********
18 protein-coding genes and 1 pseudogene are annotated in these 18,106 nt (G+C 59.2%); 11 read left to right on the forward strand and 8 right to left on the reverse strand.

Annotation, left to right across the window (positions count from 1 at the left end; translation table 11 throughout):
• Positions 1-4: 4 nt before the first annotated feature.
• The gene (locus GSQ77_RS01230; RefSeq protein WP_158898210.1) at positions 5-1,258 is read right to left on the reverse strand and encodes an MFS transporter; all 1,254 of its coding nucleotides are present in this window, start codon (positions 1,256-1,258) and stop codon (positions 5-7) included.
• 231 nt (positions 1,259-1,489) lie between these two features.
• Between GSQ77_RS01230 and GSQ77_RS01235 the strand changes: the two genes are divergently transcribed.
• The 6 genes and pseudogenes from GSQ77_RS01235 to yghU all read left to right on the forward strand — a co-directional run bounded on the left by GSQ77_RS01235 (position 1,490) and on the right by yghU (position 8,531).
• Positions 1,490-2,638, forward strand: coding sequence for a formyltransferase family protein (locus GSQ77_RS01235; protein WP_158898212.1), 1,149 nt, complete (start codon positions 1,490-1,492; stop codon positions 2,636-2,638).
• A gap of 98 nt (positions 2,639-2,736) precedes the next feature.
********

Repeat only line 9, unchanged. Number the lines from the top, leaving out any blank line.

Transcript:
• A gap of 98 nt (positions 2,639-2,736) precedes the next feature.